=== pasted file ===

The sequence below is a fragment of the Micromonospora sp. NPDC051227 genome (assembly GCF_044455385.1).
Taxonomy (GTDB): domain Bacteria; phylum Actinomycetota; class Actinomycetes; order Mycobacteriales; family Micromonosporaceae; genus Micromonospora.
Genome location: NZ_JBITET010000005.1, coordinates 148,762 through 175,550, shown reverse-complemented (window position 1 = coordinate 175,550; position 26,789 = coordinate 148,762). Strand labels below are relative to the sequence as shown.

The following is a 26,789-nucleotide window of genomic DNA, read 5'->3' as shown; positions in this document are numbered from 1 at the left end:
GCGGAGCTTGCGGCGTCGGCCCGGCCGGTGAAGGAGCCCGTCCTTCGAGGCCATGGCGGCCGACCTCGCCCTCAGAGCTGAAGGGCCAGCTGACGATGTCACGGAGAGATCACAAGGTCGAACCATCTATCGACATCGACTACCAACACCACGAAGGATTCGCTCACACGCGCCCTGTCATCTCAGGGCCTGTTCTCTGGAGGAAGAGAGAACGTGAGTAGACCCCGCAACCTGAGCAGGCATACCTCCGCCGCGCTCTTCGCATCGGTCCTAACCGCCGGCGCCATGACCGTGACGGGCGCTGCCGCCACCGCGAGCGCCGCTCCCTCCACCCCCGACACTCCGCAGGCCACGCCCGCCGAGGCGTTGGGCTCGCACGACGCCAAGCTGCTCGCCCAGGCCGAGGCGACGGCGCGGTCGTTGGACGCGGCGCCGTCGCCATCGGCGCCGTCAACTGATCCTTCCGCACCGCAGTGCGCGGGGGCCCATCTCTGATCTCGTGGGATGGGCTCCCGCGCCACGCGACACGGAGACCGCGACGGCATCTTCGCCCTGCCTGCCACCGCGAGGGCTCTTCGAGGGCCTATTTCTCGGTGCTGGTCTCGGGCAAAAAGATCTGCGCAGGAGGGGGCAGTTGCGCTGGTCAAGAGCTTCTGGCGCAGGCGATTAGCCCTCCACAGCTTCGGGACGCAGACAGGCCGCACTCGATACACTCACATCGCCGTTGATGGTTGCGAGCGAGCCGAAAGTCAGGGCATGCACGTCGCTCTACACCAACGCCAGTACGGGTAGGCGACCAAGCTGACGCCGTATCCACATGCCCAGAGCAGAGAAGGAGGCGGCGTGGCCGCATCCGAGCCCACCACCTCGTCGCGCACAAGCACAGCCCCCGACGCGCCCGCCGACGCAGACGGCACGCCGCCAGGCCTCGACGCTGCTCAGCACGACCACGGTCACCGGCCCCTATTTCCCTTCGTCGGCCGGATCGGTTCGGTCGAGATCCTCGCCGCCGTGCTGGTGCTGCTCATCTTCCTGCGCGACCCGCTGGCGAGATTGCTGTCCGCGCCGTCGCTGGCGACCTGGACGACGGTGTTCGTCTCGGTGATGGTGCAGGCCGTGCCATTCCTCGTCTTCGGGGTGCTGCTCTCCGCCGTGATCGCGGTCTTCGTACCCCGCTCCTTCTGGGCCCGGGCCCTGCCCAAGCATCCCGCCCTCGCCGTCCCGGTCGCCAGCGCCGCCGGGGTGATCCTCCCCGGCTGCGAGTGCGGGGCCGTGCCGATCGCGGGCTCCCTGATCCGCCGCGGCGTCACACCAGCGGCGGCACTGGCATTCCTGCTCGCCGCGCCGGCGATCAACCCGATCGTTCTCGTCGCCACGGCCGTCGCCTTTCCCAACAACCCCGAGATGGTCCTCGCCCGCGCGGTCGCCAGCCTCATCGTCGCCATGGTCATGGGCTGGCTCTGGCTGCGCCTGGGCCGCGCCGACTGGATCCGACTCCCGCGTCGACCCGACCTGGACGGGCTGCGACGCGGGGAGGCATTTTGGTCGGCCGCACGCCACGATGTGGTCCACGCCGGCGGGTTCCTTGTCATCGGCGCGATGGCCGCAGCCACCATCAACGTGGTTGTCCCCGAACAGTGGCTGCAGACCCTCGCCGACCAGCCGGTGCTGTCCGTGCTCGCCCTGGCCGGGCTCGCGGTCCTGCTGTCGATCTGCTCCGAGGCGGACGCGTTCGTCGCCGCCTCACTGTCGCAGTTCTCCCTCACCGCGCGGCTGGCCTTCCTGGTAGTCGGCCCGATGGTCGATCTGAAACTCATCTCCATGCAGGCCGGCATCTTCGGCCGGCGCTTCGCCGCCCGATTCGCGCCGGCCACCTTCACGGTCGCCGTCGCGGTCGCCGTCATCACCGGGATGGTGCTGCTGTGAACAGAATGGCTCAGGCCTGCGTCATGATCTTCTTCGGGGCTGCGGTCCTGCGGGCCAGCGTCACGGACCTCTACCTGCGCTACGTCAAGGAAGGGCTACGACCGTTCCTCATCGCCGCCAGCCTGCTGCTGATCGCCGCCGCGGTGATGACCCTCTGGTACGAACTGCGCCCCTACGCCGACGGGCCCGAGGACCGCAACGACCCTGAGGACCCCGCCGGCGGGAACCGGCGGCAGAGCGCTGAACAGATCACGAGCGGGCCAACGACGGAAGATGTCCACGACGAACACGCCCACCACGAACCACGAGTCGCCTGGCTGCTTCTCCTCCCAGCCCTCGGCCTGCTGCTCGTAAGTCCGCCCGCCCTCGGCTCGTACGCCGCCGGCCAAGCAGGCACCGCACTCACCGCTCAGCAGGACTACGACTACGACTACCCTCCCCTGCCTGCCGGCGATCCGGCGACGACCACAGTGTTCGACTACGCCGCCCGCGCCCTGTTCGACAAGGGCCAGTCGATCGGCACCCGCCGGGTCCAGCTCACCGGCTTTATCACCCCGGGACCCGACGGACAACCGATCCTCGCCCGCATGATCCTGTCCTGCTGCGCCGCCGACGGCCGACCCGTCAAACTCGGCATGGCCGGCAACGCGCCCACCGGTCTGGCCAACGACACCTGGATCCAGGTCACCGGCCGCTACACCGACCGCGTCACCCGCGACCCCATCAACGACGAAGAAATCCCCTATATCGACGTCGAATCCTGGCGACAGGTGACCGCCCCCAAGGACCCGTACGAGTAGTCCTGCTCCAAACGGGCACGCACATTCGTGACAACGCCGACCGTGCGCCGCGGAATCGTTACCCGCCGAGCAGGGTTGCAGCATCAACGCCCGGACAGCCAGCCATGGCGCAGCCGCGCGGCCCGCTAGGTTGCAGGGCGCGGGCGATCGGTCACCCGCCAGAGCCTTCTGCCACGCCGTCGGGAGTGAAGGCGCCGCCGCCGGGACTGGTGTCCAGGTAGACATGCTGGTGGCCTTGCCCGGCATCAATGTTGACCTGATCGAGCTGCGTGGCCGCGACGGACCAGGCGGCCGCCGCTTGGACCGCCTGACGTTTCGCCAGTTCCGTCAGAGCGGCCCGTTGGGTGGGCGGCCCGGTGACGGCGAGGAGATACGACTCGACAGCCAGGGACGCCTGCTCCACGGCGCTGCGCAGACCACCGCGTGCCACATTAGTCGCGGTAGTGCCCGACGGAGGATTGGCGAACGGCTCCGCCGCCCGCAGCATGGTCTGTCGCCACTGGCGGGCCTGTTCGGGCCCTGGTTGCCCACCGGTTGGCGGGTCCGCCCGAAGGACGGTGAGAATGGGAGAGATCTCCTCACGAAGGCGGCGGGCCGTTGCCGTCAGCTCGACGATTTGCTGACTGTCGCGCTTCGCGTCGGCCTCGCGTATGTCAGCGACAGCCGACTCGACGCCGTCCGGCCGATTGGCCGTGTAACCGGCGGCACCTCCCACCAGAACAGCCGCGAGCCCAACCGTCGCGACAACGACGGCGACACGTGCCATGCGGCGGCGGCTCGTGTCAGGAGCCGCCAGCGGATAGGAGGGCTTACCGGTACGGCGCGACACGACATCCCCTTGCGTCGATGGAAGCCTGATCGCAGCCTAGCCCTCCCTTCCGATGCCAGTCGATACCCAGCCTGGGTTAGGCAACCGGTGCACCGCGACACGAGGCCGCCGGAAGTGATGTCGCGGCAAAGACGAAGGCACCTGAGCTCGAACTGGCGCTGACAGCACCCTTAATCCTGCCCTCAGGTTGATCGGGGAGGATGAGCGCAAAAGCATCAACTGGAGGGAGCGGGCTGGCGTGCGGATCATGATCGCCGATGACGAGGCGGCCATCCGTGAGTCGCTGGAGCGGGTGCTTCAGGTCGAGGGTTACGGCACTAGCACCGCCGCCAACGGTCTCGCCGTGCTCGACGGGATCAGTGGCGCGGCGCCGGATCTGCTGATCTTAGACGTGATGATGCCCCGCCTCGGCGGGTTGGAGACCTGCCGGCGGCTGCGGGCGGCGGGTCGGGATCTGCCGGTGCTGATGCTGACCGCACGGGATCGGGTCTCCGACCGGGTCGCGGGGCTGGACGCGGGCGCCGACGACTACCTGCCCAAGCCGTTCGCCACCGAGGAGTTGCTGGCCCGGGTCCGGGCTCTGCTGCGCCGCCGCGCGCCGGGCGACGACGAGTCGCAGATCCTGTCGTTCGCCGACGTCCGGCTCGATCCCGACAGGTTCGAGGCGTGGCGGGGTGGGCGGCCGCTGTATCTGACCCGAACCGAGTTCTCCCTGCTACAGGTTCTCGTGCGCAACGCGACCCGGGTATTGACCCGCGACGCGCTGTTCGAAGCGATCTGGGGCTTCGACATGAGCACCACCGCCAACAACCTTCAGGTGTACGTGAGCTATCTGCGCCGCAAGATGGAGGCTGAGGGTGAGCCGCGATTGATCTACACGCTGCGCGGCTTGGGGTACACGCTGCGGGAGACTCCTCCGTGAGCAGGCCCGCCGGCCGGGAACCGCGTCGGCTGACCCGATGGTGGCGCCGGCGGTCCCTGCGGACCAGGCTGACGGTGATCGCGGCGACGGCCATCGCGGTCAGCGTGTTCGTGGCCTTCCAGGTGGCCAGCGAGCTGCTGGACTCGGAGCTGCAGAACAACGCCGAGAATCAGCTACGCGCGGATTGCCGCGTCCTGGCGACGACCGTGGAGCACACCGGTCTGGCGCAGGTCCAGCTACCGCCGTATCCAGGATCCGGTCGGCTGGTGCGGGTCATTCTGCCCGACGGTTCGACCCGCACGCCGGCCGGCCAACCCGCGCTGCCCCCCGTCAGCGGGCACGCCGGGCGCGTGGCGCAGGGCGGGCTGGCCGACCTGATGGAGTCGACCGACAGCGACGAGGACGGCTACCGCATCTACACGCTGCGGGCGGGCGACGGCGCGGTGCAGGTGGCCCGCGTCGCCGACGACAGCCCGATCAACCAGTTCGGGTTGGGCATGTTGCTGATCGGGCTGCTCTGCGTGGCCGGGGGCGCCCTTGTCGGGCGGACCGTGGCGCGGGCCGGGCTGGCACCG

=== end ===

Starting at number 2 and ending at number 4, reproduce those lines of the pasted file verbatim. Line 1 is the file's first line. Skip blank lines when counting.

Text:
Taxonomy (GTDB): domain Bacteria; phylum Actinomycetota; class Actinomycetes; order Mycobacteriales; family Micromonosporaceae; genus Micromonospora.
Genome location: NZ_JBITET010000005.1, coordinates 148,762 through 175,550, shown reverse-complemented (window position 1 = coordinate 175,550; position 26,789 = coordinate 148,762). Strand labels below are relative to the sequence as shown.

The following is a 26,789-nucleotide window of genomic DNA, read 5'->3' as shown; positions in this document are numbered from 1 at the left end: